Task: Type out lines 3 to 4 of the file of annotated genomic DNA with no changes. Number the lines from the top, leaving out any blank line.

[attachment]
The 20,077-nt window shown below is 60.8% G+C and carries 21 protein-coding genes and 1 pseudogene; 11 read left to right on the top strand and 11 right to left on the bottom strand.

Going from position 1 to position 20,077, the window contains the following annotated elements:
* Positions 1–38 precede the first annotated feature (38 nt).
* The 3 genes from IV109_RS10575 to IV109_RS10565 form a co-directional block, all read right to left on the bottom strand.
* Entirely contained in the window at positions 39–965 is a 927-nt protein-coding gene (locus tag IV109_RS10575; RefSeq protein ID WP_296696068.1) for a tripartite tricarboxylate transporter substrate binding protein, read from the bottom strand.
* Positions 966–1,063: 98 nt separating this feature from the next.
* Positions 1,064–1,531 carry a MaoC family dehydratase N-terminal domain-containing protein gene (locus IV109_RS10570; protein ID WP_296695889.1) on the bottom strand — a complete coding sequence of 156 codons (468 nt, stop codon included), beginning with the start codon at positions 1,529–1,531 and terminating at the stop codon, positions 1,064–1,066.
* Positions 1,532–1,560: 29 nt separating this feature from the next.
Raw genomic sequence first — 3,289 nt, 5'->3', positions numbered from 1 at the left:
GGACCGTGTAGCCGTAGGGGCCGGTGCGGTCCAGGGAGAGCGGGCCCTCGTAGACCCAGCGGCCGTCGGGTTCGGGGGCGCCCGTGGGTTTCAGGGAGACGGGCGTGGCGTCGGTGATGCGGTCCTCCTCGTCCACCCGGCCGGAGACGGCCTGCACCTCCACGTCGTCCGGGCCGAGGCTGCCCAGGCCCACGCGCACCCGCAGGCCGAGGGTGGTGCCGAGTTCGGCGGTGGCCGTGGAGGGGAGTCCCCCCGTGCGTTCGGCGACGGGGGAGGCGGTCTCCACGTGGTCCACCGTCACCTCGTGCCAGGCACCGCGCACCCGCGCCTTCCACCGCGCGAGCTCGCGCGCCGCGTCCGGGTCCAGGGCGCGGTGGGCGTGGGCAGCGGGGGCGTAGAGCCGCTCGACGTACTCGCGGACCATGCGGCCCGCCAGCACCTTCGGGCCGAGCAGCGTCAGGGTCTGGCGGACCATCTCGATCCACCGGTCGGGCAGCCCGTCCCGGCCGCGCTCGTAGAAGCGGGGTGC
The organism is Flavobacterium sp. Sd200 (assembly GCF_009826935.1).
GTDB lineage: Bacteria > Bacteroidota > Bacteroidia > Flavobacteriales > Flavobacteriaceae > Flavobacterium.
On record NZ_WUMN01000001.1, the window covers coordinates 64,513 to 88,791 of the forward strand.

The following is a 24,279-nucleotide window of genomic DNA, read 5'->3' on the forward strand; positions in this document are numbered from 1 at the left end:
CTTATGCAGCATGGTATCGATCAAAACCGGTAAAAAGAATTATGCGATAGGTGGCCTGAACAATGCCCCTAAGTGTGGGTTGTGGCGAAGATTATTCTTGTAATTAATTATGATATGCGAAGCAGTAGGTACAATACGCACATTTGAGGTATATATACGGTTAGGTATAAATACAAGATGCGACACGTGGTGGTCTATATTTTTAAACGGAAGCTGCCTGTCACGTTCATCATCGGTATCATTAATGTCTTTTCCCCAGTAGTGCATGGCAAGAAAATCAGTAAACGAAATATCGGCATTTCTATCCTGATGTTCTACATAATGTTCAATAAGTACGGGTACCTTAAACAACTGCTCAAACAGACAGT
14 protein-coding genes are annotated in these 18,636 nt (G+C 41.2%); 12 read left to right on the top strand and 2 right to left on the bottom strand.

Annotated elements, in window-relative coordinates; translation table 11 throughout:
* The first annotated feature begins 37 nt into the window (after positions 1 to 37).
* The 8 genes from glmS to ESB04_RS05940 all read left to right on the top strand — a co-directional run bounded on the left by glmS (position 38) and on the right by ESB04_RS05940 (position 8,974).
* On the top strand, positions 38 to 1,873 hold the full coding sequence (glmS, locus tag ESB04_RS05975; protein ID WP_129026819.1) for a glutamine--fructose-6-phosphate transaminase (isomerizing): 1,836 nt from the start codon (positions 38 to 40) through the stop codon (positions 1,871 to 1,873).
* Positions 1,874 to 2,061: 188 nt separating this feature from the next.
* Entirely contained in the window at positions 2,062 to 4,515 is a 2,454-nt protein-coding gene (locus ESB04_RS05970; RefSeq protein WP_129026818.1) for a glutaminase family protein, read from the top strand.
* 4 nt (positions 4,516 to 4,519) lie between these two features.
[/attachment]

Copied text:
* Positions 1–38 precede the first annotated feature (38 nt).
* The 3 genes from IV109_RS10575 to IV109_RS10565 form a co-directional block, all read right to left on the bottom strand.